Out to Launch

Nike launched "Boom," a campaign that celebrates memorable moments in sports that render witnesses capable of saying one thing: boom. (My personal boom moment took place in 2002 in Oakland, Calif. I attended the Oakland A's game where the team came from behind to beat the Kansas City Royals and tie the AL major league record of most consecutive wins (19). Boom.) Five in a series of 15-second ads launched, featuring Nike athletes and coaches like Robinson Cano, Ndamukong Suh, Bo Jackson, high school football and volleyball players... and rap artist Rick Ross. A high school football coach writes plays on a whiteboard, with the end result being "boom." See it here. Ndamukong Suh is fitted for a suit in "Tailor." Both he and his clothier are preoccupied with a boxing match on TV. Watch it here. Rick Ross heads to a jewelry store and picks up his bling, which screams, "boom." See it here. Bo Jackson knows boom and heckles Yankees star Robinson Cano throughout batting practice until Cano convinces Bo that he, too, knows boom. Watch it here. A high school drum line brings the noise and the boom in the final ad, seen here. Wieden+Kennedy Portland created the campaign.



Australian online marine media company Yacht and Boat launched a quirky TV, print and socialmedia campaign aiming to cure land sickness for boaters who prefer wobbly legs to land legs. The TV ads are not for the weak-stomached. In "Nausea," office workers performing ordinary tasks begin to sweat and appear ready to vomit. One worker even throws up in his office garbage can. Another races to the bathroom, where he bows down to the porcelain god. "Land sickness. There's only one cure," closes the ad, driving viewers to Yacht and Boat's Web site. Watch it here. Keeping yourself balanced while boating requires swaying with the ocean. It takes your legs some adjusting once you return to land. A woman teeters side-to-side in an elevator and friends drinking beer sway in motion. To a land lover, they look nauseous... and they are. See "Swaying" here. A print ad, seen here, shows what happens when you can't make it to the bathroom in time. The ads are running in marine publications and metro newspapers throughout Australia. Belgiovane Williams Mackay created the campaign.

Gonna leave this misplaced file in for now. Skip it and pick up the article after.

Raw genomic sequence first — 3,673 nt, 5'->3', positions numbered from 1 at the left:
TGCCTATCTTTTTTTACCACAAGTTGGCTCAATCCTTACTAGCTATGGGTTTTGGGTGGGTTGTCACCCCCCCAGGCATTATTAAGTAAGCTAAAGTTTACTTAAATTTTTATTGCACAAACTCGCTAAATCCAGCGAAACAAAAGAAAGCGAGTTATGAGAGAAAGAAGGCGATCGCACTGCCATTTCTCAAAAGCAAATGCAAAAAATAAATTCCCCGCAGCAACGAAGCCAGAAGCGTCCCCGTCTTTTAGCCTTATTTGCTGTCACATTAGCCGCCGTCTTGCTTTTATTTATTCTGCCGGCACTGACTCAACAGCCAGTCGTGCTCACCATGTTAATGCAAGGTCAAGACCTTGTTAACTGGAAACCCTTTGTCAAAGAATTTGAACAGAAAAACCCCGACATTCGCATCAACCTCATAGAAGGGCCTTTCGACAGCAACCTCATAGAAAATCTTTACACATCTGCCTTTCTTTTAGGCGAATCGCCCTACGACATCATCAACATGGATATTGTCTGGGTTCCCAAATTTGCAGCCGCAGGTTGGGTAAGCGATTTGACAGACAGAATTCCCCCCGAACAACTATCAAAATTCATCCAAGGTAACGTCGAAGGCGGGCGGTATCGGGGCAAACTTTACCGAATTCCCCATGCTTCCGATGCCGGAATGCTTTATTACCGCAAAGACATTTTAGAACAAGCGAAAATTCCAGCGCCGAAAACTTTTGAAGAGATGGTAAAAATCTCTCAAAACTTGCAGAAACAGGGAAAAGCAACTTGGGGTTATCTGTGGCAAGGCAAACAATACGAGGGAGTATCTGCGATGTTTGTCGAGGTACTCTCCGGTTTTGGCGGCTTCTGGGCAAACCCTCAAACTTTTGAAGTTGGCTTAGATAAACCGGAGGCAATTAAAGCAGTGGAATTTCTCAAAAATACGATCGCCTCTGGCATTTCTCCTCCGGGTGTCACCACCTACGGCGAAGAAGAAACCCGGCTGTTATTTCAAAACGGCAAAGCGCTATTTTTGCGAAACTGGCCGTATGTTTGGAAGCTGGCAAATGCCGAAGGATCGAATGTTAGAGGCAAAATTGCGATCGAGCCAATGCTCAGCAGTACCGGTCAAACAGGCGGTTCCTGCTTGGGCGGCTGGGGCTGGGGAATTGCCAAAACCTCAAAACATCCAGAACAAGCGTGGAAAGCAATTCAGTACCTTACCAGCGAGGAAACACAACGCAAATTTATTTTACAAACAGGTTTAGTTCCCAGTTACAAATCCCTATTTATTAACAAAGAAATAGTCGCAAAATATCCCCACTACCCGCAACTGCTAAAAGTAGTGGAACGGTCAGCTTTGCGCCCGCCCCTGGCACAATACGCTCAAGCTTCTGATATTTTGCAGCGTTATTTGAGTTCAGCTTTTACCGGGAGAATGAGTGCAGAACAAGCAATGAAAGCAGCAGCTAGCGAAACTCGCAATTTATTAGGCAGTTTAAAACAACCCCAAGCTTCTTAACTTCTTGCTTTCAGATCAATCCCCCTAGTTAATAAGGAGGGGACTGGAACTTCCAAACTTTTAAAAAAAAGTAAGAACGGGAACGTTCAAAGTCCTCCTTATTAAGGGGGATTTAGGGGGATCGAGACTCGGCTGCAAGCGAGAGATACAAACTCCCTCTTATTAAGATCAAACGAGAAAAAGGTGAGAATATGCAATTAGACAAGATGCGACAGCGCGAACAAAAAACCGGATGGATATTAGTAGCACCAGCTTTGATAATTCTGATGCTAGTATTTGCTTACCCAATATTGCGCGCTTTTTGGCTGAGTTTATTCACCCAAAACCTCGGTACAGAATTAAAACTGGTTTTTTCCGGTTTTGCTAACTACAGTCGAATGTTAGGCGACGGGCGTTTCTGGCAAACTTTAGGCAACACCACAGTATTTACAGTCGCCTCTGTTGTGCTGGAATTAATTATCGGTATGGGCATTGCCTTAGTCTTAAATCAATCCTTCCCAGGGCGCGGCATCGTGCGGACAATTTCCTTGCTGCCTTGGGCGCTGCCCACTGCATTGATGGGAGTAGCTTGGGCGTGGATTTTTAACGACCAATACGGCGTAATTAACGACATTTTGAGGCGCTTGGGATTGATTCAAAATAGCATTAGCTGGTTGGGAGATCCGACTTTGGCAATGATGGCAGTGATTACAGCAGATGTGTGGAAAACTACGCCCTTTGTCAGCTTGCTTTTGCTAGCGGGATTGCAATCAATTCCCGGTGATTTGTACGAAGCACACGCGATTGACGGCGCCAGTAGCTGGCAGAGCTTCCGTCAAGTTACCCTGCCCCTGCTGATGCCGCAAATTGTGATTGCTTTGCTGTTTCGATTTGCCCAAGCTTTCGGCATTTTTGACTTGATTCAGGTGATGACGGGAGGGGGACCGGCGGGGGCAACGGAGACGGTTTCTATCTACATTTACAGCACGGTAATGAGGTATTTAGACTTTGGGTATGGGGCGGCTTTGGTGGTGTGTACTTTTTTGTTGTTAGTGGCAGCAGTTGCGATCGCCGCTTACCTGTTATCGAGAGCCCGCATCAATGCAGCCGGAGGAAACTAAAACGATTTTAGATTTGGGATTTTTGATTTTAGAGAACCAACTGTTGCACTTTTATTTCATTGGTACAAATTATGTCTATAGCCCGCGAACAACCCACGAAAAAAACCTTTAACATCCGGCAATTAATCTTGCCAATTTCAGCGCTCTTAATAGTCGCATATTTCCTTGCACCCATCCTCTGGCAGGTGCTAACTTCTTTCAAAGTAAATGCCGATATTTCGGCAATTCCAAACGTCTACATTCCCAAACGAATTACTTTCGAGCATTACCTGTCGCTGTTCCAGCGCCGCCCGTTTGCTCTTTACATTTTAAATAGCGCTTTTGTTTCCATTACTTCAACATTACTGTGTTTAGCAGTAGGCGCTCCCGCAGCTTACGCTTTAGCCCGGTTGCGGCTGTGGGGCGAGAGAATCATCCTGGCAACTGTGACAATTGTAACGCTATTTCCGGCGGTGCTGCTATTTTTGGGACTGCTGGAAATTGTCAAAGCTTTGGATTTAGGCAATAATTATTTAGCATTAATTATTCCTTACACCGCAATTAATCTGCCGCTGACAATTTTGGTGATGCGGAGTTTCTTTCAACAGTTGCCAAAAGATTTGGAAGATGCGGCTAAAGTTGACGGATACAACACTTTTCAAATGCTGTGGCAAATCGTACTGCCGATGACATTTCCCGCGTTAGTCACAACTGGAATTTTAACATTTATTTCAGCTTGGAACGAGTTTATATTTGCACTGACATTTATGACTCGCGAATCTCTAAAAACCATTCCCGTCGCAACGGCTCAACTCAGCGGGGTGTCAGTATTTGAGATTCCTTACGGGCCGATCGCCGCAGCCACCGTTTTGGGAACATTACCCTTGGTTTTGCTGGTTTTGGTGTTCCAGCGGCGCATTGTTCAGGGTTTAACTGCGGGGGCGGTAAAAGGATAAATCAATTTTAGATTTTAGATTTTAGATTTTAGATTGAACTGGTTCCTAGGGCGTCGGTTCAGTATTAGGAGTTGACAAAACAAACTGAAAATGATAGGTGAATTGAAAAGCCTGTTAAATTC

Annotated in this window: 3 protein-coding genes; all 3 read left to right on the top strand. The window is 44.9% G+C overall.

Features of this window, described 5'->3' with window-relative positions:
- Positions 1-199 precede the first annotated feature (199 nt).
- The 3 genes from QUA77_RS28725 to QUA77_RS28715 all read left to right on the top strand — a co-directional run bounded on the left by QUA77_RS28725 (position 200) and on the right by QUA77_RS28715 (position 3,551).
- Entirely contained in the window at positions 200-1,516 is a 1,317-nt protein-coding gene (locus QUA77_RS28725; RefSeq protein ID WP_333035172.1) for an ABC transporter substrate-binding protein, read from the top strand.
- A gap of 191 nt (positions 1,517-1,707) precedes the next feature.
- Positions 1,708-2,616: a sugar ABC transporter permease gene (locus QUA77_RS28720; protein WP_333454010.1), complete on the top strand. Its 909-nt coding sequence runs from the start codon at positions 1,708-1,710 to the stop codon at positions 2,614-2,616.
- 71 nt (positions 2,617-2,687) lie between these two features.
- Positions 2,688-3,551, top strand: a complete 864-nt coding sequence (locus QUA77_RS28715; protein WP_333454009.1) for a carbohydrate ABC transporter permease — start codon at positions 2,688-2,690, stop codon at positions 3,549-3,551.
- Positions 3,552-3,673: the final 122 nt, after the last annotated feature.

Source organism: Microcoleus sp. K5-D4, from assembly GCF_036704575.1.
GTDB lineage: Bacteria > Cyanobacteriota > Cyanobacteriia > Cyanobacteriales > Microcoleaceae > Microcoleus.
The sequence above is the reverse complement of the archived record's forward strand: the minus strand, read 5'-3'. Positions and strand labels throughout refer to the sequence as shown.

Nissan Juke brings light to darkness, with a pent-up energy that creates a party. The small car, described as SUV-tough and sporty, launches this fall throughout Europe. Minute- and two-minute long versions of "Stay Awake" follow Juke down a dark city street. The car gives off electric energy, lighting dark buildings, reviving battery-operated toys, culminating with a billboard's lights exploding, bringing strangers together to watch the display. A man in drag is ready to call it a night but rethinks his decision once the billboard explodes. The music flows better in the 60-second ad than the 120-second. Fredrika Stahl sings "Twinkle Twinkle" and the line "like a diamond in the sky" is paired with the billboard exploding. Perfect. In the 120-second, the same line is paired with a diamond thief robbing a store. Not the same fit. See both versions of the ad here and here, created by TBWA/G1 and TBWA/Paris.